Cross-Claim Defendants. Thus, the claims in the Daniels’ Amended Cross-Claim did not arise
out of the transaction or occurrence that is the subject matter of the original action.”); Fireman’s
Fund Ins. Co. v. Trobaugh, 52 F.R.D. 31 (W.D. Okla. 1971) (holding crossclaim for negligence
should not allowed in declaratory judgment action by insurer with respect to coverage); Globe
Indem. Co. v. Teixeira, 230 F. Supp. 444, 448 (D. Haw. 1963) (same).
LTJ’s crossclaim does not arise out of the transaction or occurrence and is not
related to any property that is the subject matter of the original action.
The subject matter of Plaintiff’s original action, and the counterclaim filed by Airrington
against Plaintiff, involves the application of a commercial general liability policy issued by
Plaintiff to Airrington. Plaintiff’s primary contention is that it should not be required to defend
and/or indemnify Airrington in the instant case because the insurance coverage provided under
the Policy did not provide and/or excludes coverage for roofing operations involving torch, hot
tar, wand or similar heat processes, which Airrington allegedly used at the time of the March 11,
2011 fire. LTJ’s crossclaim, on the other hand, alleges that Airrington was negligent during its
roofing work on the Property, resulting in extensive damage to LTJ’s business.
LTJ first argues that Plaintiff is not a party to the crossclaim and therefore lacks standing
to complain about it. However, subject matter is an issue that may be raised by the parties or the
court on its own motion. Fed. R. Civ. P. 12(h)(3) (“If the court determines at any time that it
lacks subject-matter jurisdiction, the court shall dismiss the action.”). Additionally, the Court’s
subject-matter jurisdiction over LTJ’s crossclaim, like all crossclaims, is permissive not
compulsory. Augustin v. Mughal, 521 F.2d 1215, 1216 (8th Cir. 1975) (citing Fed. R. Civ. P.
13). Thus, the Court must consider whether jurisdiction over LTJ’s crossclaim is appropriate.
LTJ’s only argument is that the facts and issues of the declaratory judgment action and
the negligence crossclaim are similar to one another. Specifically, LJT asserts that the Court will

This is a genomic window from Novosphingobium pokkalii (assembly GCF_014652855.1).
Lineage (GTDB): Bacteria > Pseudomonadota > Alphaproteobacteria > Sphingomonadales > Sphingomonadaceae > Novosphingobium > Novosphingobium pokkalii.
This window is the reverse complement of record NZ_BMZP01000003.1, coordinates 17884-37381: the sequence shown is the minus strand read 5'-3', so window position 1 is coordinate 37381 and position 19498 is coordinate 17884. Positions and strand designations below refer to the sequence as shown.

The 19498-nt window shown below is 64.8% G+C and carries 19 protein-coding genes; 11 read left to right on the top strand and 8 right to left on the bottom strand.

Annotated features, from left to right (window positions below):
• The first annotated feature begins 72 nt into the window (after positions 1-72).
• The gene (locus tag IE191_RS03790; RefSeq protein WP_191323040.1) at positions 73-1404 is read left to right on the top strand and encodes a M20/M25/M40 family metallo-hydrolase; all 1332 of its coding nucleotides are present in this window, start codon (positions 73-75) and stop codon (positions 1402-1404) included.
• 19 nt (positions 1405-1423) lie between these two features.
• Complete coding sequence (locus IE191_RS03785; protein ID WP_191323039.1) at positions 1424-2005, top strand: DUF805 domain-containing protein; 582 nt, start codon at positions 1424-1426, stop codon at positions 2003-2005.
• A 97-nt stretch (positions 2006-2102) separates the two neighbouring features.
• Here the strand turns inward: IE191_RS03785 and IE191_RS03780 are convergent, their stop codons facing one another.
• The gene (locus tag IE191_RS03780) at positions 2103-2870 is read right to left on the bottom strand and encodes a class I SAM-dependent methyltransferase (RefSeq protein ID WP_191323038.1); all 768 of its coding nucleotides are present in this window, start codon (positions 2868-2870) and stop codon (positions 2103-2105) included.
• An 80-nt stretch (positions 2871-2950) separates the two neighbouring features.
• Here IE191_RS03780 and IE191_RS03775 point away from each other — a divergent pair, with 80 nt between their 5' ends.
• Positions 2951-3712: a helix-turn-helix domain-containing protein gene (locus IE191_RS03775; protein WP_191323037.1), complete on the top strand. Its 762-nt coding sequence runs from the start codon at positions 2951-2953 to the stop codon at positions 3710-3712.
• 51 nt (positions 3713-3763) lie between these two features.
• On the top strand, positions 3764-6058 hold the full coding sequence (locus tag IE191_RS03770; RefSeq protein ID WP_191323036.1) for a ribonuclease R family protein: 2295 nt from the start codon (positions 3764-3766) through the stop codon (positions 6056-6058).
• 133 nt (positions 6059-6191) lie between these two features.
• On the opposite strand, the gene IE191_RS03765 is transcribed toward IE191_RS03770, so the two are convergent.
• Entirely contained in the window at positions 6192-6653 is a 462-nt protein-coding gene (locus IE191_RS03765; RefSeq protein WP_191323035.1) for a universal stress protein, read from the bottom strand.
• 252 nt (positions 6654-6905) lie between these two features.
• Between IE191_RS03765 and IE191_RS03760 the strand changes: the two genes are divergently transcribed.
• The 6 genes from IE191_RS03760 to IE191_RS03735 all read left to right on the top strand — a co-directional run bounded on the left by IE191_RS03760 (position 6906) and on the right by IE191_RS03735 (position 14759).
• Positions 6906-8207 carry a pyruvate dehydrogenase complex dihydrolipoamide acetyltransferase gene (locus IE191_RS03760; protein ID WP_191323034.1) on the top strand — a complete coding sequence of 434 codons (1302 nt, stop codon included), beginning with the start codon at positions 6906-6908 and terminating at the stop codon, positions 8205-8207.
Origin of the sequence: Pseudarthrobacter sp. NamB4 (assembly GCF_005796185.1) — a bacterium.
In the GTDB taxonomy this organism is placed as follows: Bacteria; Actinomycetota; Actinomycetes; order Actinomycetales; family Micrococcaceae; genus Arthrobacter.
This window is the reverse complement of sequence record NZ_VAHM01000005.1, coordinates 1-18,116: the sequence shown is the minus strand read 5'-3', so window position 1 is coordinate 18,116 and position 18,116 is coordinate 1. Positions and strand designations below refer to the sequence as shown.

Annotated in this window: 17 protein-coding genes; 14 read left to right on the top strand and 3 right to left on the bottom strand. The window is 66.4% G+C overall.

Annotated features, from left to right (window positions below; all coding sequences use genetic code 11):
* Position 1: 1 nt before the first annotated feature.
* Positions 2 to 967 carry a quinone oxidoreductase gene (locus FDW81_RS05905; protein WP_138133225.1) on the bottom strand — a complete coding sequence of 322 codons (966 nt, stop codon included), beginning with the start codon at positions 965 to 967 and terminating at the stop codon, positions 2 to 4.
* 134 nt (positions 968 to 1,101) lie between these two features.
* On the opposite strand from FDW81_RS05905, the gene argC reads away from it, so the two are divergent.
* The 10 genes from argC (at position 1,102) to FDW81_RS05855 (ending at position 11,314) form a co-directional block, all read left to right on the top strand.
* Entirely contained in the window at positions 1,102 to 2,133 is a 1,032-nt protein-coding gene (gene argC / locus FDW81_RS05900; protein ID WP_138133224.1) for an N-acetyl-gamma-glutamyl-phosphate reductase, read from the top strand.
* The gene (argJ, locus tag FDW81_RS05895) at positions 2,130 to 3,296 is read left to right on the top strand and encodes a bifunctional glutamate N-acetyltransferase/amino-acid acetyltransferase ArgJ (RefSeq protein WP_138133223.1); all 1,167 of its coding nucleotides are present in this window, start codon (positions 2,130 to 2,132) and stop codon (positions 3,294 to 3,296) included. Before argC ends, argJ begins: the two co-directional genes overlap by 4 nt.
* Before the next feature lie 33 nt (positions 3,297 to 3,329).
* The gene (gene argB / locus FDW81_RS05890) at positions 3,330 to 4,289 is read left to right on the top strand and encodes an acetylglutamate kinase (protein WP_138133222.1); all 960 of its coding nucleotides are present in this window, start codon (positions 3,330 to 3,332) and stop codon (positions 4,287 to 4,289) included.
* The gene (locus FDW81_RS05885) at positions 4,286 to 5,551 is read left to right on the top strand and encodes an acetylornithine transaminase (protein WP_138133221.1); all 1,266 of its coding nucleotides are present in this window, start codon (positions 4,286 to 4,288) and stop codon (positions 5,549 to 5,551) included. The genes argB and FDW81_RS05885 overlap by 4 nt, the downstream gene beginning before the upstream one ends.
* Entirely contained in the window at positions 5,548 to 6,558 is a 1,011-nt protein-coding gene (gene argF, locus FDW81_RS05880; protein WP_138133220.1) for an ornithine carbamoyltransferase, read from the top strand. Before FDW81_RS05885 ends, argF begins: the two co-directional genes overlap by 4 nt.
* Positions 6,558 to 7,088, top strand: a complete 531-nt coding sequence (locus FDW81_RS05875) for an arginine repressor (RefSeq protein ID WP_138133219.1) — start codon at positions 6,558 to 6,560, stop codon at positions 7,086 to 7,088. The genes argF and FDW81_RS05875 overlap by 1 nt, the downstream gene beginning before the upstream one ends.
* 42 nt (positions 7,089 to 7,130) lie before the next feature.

necessarily hear evidence of the cause of the fire and whether or not Airrington was roofing with
hot tar which caused the fire. LTJ then concludes that its crossclaim is “logically related and
arise[s] out of the same occurrence as [P]laintiff’s claim in this case.” However, aside from this
conclusory statement, LTJ provides no other support or case law supporting its position.
The Court finds that there is not a significant enough connection between LTJ’s
crossclaim and the declaratory judgment action to find that LTJ’s crossclaim arises from the
same transaction or occurrence that is the subject matter of the original action.4 First, there is
little overlap of factual or legal issues between the declaratory judgment action and LTJ’s
crossclaim for negligence. Plaintiff seeks a declaratory judgment on the issue of whether it is
liable to defend or indemnify Airrington under the Policy, which provides an exception to
coverage in certain circumstances, for instance, if Airrington uses hot tar during its roofing work.
However, to decide the declaratory judgment action, the Court does not need to determine
whether Airrington was negligent in its work.
Similarly, to resolve LTJ’s negligence claim, the Court must consider many issues not
relevant to Plaintiff’s declaratory judgment action. Specifically, the Court will have to consider
whether Airrington used reasonable and ordinary care in its roofing work, whether Airrington
performed its work in conformity with applicable industry standards, and whether Airrington
complied with all building codes during its roofing.
LTJ does not argue that its crossclaim relates to property that is the subject matter of the original action.
Moreover, the parties will use different evidence in supporting their claims.
Plaintiff’s declaratory judgment action, the Court will look to the language of the insurance
For LTJ’s crossclaim, the Court will need to consider Airrington’s actions in
constructing the roof and whether it undertook those actions negligently.
Finally, while there is some logical relationship between the claim and the crossclaim—
both arise from Airrington’s roofing work on the Halphins’ building—the relationship is not
strong enough to require adjudication of both in the same case. While LJT argues that dismissal
of its crossclaim will require it to file a separate state court action, requiring Western to be a
party to LTJ’s negligence claim will cause Western to incur significantly greater time and
expense litigating a claim that does not arise out of the same transaction or occurrence that is the
subject of their original lawsuit.
For the foregoing reasons, the Court holds that LTJ’s crossclaim does not arise out of the
same transaction or occurrence as the original action. Accordingly, Plaintiff’s motion to dismiss
the crossclaim is GRANTED.
IT IS SO ORDERED.
Dated: July 12, 2013
/s/ Greg Kays
UNITED STATES DISTRICT JUDGE